Sunday, September 4 2011
Technically Directed by Spencer Christiano
Photos by Annette Dragon

Video from this performance can be found at the bottom of the page.

I am beginning to understand more and more that my attraction to theater work has a lot to do with the social contracts that performance is based on. Performance is an ant colony with assigned, assumed roles. It is a co-operative ecology where, when something goes wrong, it is instinctively set right. My interest is in breaking the network of responsibilities to see what happens.

The Audience reverses the role of audience and performer. Ideally, I wanted this piece to be a surprise for the audience. They would be thrust into role of the performers with no advance knowledge. But I couldn’t figure out a way to attract an audience for The Audience without giving away the experiment. If I had access to season ticket holders or a Broadway performance and changed the rules in those venues, now that would be a social experiment. It also would be a provocated rage replete with tens of thousands of dollars in refunds.

So for my The Audience, the audience was told well before curtain the rules. There was to be no planned performance. Everything that appeared on stage would be whatever the collection of viewers brought to the experience. My opening remarks emphasized a sense of play and encouraged people who had not been on a stage since grade school to test the boards.

Spencer, my colleague, and I differed as to how much assistance and encouragement we wanted to give the audience members. Since I always fear humiliating my performers with my inversions, I wanted to give them performance crutches. Spencer wanted to provide them with nothing but a bare stage and a spotlight. This seemed like slapping a bug down under a microscope. I overruled. I gave the performers:

1) A giant inflatable Easter bunny popping out of an Easter egg, suitable for a front lawn.
2) A rack of costumes including 2 gorilla outfits, one clown get-up , a monk’s cowl and a few sequined dresses.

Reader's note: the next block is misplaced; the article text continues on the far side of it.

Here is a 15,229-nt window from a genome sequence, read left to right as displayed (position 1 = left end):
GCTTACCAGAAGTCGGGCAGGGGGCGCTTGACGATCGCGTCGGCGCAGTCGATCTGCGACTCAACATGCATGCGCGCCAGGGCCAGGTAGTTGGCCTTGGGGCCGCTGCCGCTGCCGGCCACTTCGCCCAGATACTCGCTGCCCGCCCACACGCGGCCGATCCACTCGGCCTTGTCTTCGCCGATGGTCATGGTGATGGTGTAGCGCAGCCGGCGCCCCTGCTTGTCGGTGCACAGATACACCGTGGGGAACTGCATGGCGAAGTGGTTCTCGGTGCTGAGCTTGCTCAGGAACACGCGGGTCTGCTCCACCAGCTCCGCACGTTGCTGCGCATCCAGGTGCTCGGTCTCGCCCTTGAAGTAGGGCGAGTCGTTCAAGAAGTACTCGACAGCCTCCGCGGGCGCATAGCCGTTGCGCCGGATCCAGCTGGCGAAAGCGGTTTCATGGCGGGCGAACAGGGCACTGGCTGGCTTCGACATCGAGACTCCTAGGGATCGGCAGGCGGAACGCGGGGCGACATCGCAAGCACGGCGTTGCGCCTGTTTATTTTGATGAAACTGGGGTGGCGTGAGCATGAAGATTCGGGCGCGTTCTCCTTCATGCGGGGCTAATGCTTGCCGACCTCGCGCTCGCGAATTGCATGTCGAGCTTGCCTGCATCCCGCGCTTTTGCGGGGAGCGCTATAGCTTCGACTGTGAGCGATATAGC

3) A writing table and several chairs.
4) My beloved Charlie McCarthy dummy
5) A Yayoi Kusama punching bag
6) Copies of the ten greatest speeches of the 20th century.
7) A laptop with access to the internet.
8) A piano
9) A microphone

I also learned from the open-ended frustration of Dinner Theater. I needed to make sure the audience knew when The Audience would be over. For this I secured a large digital scoreboard clock and hung it in the middle of the stage. I set the clock at 90 minutes and after my opening remarks, the clock began its countdown. Anyone can put up with any theater performance for 90 minutes, I reasoned.

I then sat back and watched. The first forty-five minutes was spent in what I could best call inchoate exploration. People walked up and examined the costumes and the props, sang fragments of songs, did fragments of improvisation. There was no through line in any of the activities on stage.

And then, as we hit the halfway mark, a complete song was sung. And then another with back-up. At this point, people I would characterize as having less performance experience developed a courage and direction and started to come up on stage, sometimes only to rush off after reciting a line or two. One gentleman spoke quite touchingly of his aged mother. A couple did a tango after realizing that they had gone to the same tango studio. A performer did an impromptu monolog on African-American hair that she had never performed before. The evening ended about two minutes early with a full-blown cabaret performance – singer and pianist in remarkable synch.

And then the last two minutes were a countdown of unwilling starts, giggles and asides about what could be done that wouldn’t be truncated. All performers obeyed the rule of the clock. Ninety minutes was ninety minutes.

The response afterwards was one of exhilaration and opening night stage survival. Several people wanted to repeat the experiment, but I decided against this. Someone had asked me earlier in the week what was the difference between The Audience and an open mic. I was offended by this comparison. The difference was in the expectation. If you don’t know what’s going to happen, it’s The Audience. If there is a defined format, repeated, it’s an open mic. The unexpected is greatly diminished in the repetition. For this reason, The Audience was retired. Unless someone wants to give me a matinee of The Lion King.

During the performance, five cameras were distributed and shared. The following videos were filmed by members of The Audience and are available in 720p HD.

Camera 1


Camera 2


Camera 3


Camera 4


Camera 5